Bally : Key West
|Game Type||magic squares|
|Number of Holes||25|
|Number of Odds Steps||8|
|Max Extra Balls||3|
- chris dade image
- bg 1
- bg 2
- cab 1
- cab 2
- fly 1
- int 1
- int 2
- int 3
- int 4
- int 5
- int 6
- int 7
- manual pdf : 5.94MB
- unoptimized manual pdf : 39.95MB
- chris dade image
- pf 1
- pf 2
- pf 3
- schematic : 10.82MB
S/I Card Scan
Key WestKey West introduced the one critical feature that allowed big payoffs to happen - scoring while the ability to manipulate the numbers was still active.
The game accomplished this using a combination of two features:
- select-a-score booster
- using a button on the foot rail,
the player could swap the red and yellow
colored lines. So, for example,
if the red odds are higher, and it's looking like
you will get 3-in-line or more in yellow, push the
button and yellow lines score red odds.
- previous games had a form of this feature which extends how long you have to move the numbers around until after the 4th or 5th ball is shot. The problem on previous games is that scoring didn't start until you couldn't move the numbers (feature locked). Key West changed that!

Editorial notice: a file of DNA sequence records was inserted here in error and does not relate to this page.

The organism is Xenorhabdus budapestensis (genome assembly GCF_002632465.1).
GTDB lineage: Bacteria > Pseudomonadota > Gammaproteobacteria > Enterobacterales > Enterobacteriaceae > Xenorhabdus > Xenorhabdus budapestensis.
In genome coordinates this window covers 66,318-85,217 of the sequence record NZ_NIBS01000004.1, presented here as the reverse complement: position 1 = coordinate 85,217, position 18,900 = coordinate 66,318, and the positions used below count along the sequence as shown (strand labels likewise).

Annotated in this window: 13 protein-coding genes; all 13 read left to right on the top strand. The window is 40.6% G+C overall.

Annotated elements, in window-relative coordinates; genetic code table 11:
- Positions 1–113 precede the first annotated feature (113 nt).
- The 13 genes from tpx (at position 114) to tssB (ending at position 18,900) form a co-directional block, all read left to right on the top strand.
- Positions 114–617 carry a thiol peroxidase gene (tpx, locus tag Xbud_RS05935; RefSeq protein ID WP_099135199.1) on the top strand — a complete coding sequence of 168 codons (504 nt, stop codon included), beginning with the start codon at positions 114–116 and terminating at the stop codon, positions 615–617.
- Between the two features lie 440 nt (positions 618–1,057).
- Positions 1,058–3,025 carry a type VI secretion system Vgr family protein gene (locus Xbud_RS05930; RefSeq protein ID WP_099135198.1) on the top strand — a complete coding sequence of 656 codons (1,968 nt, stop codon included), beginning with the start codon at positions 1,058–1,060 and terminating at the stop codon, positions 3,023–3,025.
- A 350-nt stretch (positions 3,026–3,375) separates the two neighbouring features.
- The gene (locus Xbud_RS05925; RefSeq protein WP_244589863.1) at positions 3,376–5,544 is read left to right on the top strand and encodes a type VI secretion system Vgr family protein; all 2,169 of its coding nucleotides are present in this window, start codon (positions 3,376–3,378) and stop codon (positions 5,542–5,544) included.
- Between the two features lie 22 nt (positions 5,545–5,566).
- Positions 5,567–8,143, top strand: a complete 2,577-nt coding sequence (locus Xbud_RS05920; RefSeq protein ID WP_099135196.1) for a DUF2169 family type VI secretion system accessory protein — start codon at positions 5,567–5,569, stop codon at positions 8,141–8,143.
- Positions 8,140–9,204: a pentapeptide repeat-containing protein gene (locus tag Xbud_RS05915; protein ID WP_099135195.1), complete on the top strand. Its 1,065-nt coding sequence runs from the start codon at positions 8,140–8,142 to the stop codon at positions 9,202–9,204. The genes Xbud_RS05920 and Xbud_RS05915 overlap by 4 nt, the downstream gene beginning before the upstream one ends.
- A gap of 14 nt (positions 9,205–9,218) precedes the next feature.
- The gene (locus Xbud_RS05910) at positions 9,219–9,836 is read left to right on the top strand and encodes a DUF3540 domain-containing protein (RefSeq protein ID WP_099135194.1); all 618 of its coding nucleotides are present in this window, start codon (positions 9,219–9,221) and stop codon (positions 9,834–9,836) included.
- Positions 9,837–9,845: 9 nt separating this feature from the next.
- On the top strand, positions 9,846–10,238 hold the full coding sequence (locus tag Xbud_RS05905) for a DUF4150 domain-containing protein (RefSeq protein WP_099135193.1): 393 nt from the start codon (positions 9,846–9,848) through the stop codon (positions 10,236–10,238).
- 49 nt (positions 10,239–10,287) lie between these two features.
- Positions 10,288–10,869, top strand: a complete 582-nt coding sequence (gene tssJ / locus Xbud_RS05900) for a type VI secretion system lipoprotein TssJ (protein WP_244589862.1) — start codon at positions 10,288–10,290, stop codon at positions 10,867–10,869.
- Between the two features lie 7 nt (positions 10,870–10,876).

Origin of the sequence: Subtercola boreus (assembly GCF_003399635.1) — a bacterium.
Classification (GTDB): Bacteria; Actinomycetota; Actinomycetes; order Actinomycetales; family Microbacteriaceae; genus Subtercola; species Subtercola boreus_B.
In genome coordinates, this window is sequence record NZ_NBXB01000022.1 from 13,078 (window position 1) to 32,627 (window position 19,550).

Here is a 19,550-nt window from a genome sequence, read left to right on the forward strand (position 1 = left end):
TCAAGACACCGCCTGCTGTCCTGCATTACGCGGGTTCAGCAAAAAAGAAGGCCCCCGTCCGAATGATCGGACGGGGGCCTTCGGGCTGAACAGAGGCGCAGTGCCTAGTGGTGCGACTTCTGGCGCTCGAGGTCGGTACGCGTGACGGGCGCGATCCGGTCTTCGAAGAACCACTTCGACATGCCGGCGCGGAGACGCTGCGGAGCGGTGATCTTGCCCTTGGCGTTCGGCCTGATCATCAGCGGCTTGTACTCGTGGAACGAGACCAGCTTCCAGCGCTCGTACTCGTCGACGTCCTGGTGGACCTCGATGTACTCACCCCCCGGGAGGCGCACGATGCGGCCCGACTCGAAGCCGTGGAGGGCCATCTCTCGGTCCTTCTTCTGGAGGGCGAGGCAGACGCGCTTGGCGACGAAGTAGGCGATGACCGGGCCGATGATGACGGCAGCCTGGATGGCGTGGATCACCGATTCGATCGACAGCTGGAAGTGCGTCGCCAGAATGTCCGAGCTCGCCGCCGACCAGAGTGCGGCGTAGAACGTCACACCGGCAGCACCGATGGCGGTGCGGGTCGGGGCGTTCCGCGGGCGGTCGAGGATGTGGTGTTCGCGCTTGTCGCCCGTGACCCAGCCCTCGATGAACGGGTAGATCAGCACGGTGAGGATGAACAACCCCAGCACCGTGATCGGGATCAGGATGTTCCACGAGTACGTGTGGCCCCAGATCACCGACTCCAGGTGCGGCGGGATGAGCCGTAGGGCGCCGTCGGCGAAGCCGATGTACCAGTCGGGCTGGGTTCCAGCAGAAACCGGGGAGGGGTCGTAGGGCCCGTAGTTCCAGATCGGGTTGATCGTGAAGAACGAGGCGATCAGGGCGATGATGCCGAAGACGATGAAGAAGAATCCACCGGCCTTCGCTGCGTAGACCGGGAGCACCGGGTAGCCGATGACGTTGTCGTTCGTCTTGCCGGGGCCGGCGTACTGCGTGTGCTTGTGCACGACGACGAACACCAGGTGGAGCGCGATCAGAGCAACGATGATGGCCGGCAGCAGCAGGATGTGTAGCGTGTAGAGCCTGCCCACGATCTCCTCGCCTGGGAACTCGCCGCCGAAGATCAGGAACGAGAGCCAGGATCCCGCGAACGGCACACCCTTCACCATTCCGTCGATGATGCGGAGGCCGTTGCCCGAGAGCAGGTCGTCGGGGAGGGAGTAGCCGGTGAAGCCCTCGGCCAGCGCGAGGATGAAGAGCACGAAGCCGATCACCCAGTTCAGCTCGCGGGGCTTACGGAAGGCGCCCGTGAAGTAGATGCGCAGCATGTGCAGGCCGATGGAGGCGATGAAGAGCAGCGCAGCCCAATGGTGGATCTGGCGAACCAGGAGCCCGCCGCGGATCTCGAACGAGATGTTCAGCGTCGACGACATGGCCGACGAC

Why did extra time help? Because it extended the time you were allowed to push the swap red/yellow colors until after the 5th ball (you could swap until you shot a 6th ball, which would be the first extra ball). Keep in mind that red and yellow wins score separately, so this means you will score the odds for both red and yellow when you had extra time enabled. For example, if you have a 3-in-line winner on a red line, you get paid the odds indicated for red. Push the button to swap red/yellow, and you are immediately paid the 3-in-line odds for yellow as well.
This extended time feature was so valuable that the only way to get it was to hit a lit roll-over button... and only one of the two could be lit at any one time. Even having one of the roll-over buttons lit was a feature that wasn't always enabled!
The Ballyhole awarded the first extra ball. Corners score green 5-in-line.
magic squares gamesSome of the numbers on the bingo card are are mounted on wheels (behind the backglass), and pushing buttons on the foot rail allows you to rotate the wheels to rearrange the numbers into paying combinations.
The 4-number squares were initially used in the corners of the card, so people also called the feature "turning corners".